To determine retention in HIV care for individuals not yet eligible for antiretroviral therapy (ART) and to explore factors associated with retention in a rural public health HIV program.
HIV-infected adults (≥16 years) not yet eligible for ART, with CD4 cell count >200 cells per microliter from January 2007 to December 2007 were included in the analysis. Retention was defined by repeat CD4 count within 13 months. Factors associated with retention were assessed using logistic regression with clustering at clinic level.
Four thousand two hundred twenty-three were included in the analysis (83.9% female). Overall retention was 44.9% with median time to return 201 days [interquartile range (IQR): 127-274]. Retention by initial CD4 count 201-350, 351-500, and >500 cells per microliter was 51.6% [95% confidence interval (CI): 49.1 to 54.0], 43.2% (95% CI: 40.5 to 45.9), and 34.9% (95% CI: 32.4 to 37.4), respectively. Compared with CD4 201-350 cells per microliter, higher initial CD4 count was significantly associated with lower odds of retention [CD4: 351-500 cells/μL adjusted odds ratio (aOR): 0.72, 95% CI: 0.62 to 0.84; CD4 >500 cells/μL aOR: 0.51, 95% CI: 0.44 to 0.60]. Male sex was independently associated with lower odds (aOR: 0.80, 95% CI: 0.67 to 0.96), and older age with higher odds of retention (for each additional year of age aOR: 1.03, 95% CI: 1.03 to 1.04).
Retention in HIV care before eligibility for ART is poor, particularly for younger individuals and those at an earlier stage of infection. Further work to optimize and evaluate care and monitoring strategies is required to realize the full benefits of the rapid expansion of HIV programs in sub-Saharan Africa.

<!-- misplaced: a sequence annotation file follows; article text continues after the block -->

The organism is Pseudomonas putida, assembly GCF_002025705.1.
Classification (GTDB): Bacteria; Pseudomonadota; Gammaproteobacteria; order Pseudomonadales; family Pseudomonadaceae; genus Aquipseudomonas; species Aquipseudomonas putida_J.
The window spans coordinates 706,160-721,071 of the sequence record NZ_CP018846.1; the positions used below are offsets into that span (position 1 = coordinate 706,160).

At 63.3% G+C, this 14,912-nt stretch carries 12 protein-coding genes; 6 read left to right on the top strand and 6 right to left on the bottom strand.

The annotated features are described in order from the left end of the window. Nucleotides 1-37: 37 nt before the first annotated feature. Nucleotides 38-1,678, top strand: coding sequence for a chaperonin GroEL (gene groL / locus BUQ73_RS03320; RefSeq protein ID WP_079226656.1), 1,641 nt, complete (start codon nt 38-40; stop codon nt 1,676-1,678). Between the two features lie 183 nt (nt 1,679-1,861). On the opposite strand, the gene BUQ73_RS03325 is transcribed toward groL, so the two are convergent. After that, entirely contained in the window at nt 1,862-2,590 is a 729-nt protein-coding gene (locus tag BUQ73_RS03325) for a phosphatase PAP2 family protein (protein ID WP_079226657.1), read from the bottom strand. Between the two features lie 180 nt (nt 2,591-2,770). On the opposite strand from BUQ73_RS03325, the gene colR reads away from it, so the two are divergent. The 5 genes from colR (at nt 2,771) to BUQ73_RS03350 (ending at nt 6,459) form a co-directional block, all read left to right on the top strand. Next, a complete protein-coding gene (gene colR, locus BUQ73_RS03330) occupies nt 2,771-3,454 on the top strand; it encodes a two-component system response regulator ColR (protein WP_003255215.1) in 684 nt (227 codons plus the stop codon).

From the *Africa Centre for Health and Population Studies, University of KwaZulu-Natal, South Africa; †Department of Clinical Research, London School of Hygiene and Tropical Medicine, London, United Kingdom; ‡UCL Department of Infection and Population Health, London, United Kingdom; §Department of Infectious Diseases, Imperial College, London, United Kingdom; and ‖UCL Institute of Child Health, London, United Kingdom.
Received for publication August 12, 2010; accepted November 16, 2010.
Supported by Wellcome Trust (grant numbers 050534 & 075393). The Hlabisa HIV Treatment and Care Programme receives support through the United States Agency for International Development (USAID) and the President's Emergency Plan (PEPFAR) under the terms of Award No. 674-A-00-08-00001-00.
The opinions expressed herein are those of the authors and do not necessarily reflect the view of the USAID or the United States Government.
The funders had no role in study design, data collection and analysis, decision to publish, or preparation of the article.
Data presented in part as poster at 5th IAS Conference on HIV Pathogenesis, Treatment and Prevention, 2009, Cape Town, South Africa. Abstract WEPED181.
Correspondence to: Dr. Richard J. Lessells, MBChB, Africa Centre for Health and Population Studies, PO Box 198, Mtubatuba, KwaZulu-Natal 3935, South Africa (e-mail: email@example.com).